I’ll be straight; this is a two parted review. I could go into detail about everything that happened before 1pm, but that’s best left for someone else’s’ lawyers to figure out. After 1pm, I began my day trip north. I set out with a simple mission to try on some of the backpacks I’d been drooling over for months online. It was a nice sunny afternoon to bus/hike/hitch up to the other side of Pinellas County, FL.
My first leg, well the snake rather, almost caught my leg as I took my first twenty steps towards the bus stop by where i’m staying. i startled a 5 foot black racer poised under a bush by the sidewalk. Fast little things. What is it with me and black racers in Florida? I know, I must have mentioned this in a previous posting. The wildlife here never amazes me, As though the state’s ecosystem is always trying to kick out civilized mankind. The bus trip to the transfer with my trusty new camera remained uneventful. The next bus was 25 minutes off, so I ducked into a wendy’s for a frosty. It’s the columbus, oh part of me. I had been avoiding this chain the entire time I lived there and for the past half year. As I finished some fries and approached the stop, a bumper from a newer mustang flew across the road into the sign post in front of me. Thanks to the county for amazing sign placement. I avoided the debris from a 55 mph crash. luckily a woman pulling out of the parking lot near me ran from her car and called 911. As it turned out the camero, hit by the mustang, deployed all its airbags. Neither driver, being only one person per car, sustained any injuries. They both denied the paramedics help. Two totaled sports cars, completely sober drivers, and zero injuries: one hell of an insurance problem for someone, i’m sure. With the stall in traffic, I even caught the bus to just south of Tarpon Springs. Oops. My destination is just outside of Clearwater. Taking some spare time saved for picture taking, I hoofed it to the store, over a few miles and through a really nice Korean War memorial park.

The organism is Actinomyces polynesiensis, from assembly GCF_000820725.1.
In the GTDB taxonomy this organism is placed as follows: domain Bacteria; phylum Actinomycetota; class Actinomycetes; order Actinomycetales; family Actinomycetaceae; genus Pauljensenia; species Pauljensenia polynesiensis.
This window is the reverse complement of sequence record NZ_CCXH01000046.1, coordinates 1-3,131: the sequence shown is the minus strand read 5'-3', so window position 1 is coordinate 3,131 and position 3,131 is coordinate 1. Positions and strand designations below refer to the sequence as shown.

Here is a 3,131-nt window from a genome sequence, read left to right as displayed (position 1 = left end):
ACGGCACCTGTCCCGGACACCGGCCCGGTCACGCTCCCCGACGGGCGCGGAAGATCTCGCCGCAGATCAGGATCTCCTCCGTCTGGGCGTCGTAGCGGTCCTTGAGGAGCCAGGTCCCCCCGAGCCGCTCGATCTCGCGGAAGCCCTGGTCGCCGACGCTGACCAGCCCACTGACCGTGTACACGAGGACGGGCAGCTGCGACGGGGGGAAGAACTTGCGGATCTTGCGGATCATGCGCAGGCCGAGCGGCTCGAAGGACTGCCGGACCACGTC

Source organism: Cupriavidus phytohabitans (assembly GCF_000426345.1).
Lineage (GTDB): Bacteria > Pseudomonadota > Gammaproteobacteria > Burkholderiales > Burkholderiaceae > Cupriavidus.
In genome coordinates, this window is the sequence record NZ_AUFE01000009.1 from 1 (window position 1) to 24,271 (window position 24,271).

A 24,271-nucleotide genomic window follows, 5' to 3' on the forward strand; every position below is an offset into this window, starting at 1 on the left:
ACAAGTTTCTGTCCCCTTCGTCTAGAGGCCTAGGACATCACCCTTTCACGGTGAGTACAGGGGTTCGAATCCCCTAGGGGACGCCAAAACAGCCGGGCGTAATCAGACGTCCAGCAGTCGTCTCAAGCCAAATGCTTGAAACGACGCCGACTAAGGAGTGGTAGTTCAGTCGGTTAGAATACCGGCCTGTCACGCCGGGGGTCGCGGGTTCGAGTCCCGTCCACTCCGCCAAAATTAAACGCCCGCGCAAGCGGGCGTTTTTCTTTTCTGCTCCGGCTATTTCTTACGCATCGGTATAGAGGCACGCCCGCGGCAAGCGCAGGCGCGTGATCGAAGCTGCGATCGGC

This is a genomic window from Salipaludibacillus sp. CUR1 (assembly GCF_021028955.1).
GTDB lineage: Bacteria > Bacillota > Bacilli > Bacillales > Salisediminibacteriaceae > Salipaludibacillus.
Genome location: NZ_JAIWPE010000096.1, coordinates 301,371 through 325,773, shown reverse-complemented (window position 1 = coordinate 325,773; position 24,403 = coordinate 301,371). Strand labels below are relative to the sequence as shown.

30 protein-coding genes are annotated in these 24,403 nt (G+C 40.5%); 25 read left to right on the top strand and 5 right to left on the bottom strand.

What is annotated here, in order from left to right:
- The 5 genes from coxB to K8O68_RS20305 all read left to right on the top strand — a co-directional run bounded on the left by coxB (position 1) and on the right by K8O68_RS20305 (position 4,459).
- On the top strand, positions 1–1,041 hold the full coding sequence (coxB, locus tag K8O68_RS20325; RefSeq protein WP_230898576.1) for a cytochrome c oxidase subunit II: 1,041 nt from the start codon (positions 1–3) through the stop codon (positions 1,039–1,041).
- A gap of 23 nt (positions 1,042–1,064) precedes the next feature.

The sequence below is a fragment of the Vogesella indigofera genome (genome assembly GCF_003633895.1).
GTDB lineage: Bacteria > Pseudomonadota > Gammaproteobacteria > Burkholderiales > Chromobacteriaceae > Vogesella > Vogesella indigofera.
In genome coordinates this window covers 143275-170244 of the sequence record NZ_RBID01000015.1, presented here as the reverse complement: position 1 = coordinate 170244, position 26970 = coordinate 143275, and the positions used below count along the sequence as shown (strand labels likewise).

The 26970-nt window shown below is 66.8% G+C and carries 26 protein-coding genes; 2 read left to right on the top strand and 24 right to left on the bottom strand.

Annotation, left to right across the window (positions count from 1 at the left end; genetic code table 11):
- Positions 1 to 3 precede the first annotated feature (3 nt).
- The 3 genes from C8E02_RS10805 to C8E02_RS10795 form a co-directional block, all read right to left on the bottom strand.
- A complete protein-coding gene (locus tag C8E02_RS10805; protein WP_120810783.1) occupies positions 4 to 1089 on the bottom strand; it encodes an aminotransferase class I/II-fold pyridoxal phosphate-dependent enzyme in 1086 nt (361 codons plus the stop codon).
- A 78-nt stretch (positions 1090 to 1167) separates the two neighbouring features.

the scene of the accident.

florida has an amazing collection of old war vehicles lying all over the place.

As I thought the stores entrance was on the south side of this park, I walked the length of the park. In hindsight, the backdoor is actually a loading dock for kayak tests, not an entrance, but the employees graciously led me through the door and onto the amazing showroom floor of Bill Jackson’s. This is a store I’d heard about in great detail on the way down through Georgia. The place lives up to the hype and exceeds it in many ways. Unlike a box store, no one pestered me at minutely intervals to ask, too chipperly, if I needed anything. This is one of my greatest pet peeves. But the second I had my first question a gentleman was there with exactly the answers I needed.

the ebtrance to bill jackson’s, just off us 19.

I really only meant to see how the packs felt, but there is something amazing that happens when you step foot into a real live store with real live people, especially such a nationally recognized, locally owned, outdoors store. You spend more money, but you wind up with what you actually need, not what you thought someone else told you to want. No specs or biased, inflated forum reviews. With bags, its just that. You need to speak to someone who actually uses the products. Like shoes and cars, you, also, have to test drive them. I’ve owned as many bags as any bicycle-commuter/weekend warrior and have owned many things that have been returned or suffered catastrophic failures. I lost a laptop down three flights of stairs in college from a faulty shoulder strap, for example. Just as you’d expect from a place like this, the person assisting me took his time to help me get everything right. They offer an amazing $35 pack fitting. Without even asking, I was given a general fit by the associate at no cost. I had become overwhelmed with so many options from kelty, northface, and $900 wonder packs. This store only carries what really works, something for every one’s individual needs, no crap, and nothing that costs more than is worth in practice.
I found out as I combed through each model with my rep that I’d been looking at packs from the wrong perspective. I wound up purchasing an osprey porter 65, from their travel and trekking collection. Basically, what I needed was a backpack/duffel bag/back country hiking bag. Osprey actually makes something that does all this, with out jingling outer straps, can be checked on planes, has a removable day pack(which at $35 I saved to buy later), and all for $129.  I chose the 65l version which is the larger so that i can use the extra room for film supplies and my sleeping bag. For now I find my Timbuk2bag fits perfectly as the attachable day-bag. I hope the photos of all this do it justice, my journey now takes me back home and to the grocery.